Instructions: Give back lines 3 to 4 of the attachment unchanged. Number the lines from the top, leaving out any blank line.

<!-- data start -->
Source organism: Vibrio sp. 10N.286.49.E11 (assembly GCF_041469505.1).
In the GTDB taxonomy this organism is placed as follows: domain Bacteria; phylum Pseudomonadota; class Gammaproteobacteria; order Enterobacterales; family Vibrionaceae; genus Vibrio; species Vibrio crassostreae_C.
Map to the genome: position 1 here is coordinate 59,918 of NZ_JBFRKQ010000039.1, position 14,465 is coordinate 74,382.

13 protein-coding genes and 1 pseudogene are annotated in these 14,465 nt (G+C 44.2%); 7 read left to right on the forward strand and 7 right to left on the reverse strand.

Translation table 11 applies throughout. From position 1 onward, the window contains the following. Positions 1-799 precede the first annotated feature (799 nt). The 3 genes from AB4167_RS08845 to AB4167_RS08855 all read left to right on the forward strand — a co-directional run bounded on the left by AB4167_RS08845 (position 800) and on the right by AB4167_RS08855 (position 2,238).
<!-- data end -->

Map to the genome: position 1 here is coordinate 59,918 of NZ_JBFRKQ010000039.1, position 14,465 is coordinate 74,382.

13 protein-coding genes and 1 pseudogene are annotated in these 14,465 nt (G+C 44.2%); 7 read left to right on the forward strand and 7 right to left on the reverse strand.